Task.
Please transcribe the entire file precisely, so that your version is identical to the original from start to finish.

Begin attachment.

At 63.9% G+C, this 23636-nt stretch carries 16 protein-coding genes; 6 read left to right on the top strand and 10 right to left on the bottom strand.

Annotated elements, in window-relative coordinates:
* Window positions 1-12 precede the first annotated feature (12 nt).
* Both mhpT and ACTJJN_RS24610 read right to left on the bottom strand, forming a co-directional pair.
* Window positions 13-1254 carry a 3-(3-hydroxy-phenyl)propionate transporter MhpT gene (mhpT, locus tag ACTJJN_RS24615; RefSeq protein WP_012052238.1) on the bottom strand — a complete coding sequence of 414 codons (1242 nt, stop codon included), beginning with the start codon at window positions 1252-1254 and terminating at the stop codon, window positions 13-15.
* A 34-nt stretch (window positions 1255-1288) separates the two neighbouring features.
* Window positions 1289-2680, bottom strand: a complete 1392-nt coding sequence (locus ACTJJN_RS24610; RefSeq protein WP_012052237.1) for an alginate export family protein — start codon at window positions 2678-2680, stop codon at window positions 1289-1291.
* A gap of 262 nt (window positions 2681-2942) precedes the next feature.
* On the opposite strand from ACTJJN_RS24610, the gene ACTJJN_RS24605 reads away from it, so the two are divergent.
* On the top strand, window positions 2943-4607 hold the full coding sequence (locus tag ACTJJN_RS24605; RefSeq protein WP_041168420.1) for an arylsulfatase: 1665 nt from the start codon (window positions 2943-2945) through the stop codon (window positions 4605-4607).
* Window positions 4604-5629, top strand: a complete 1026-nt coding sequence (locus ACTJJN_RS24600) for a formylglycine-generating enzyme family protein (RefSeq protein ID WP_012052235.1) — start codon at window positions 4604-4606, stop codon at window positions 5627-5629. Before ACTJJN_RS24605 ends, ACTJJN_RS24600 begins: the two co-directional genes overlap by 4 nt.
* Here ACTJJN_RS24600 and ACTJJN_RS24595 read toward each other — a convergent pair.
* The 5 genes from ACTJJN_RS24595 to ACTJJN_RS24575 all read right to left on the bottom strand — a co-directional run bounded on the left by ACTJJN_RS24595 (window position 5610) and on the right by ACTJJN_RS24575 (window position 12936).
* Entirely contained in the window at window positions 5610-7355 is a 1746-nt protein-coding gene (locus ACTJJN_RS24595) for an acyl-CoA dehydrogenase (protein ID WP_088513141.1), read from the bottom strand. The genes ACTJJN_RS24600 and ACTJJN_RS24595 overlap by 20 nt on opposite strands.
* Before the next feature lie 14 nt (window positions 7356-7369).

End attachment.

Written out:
At 63.9% G+C, this 23636-nt stretch carries 16 protein-coding genes; 6 read left to right on the top strand and 10 right to left on the bottom strand.

Annotated elements, in window-relative coordinates:
* Window positions 1-12 precede the first annotated feature (12 nt).
* Both mhpT and ACTJJN_RS24610 read right to left on the bottom strand, forming a co-directional pair.
* Window positions 13-1254 carry a 3-(3-hydroxy-phenyl)propionate transporter MhpT gene (mhpT, locus tag ACTJJN_RS24615; RefSeq protein WP_012052238.1) on the bottom strand — a complete coding sequence of 414 codons (1242 nt, stop codon included), beginning with the start codon at window positions 1252-1254 and terminating at the stop codon, window positions 13-15.
* A 34-nt stretch (window positions 1255-1288) separates the two neighbouring features.
* Window positions 1289-2680, bottom strand: a complete 1392-nt coding sequence (locus ACTJJN_RS24610; RefSeq protein WP_012052237.1) for an alginate export family protein — start codon at window positions 2678-2680, stop codon at window positions 1289-1291.
* A gap of 262 nt (window positions 2681-2942) precedes the next feature.
* On the opposite strand from ACTJJN_RS24610, the gene ACTJJN_RS24605 reads away from it, so the two are divergent.
* On the top strand, window positions 2943-4607 hold the full coding sequence (locus tag ACTJJN_RS24605; RefSeq protein WP_041168420.1) for an arylsulfatase: 1665 nt from the start codon (window positions 2943-2945) through the stop codon (window positions 4605-4607).
* Window positions 4604-5629, top strand: a complete 1026-nt coding sequence (locus ACTJJN_RS24600) for a formylglycine-generating enzyme family protein (RefSeq protein ID WP_012052235.1) — start codon at window positions 4604-4606, stop codon at window positions 5627-5629. Before ACTJJN_RS24605 ends, ACTJJN_RS24600 begins: the two co-directional genes overlap by 4 nt.
* Here ACTJJN_RS24600 and ACTJJN_RS24595 read toward each other — a convergent pair.
* The 5 genes from ACTJJN_RS24595 to ACTJJN_RS24575 all read right to left on the bottom strand — a co-directional run bounded on the left by ACTJJN_RS24595 (window position 5610) and on the right by ACTJJN_RS24575 (window position 12936).
* Entirely contained in the window at window positions 5610-7355 is a 1746-nt protein-coding gene (locus ACTJJN_RS24595) for an acyl-CoA dehydrogenase (protein ID WP_088513141.1), read from the bottom strand. The genes ACTJJN_RS24600 and ACTJJN_RS24595 overlap by 20 nt on opposite strands.
* Before the next feature lie 14 nt (window positions 7356-7369).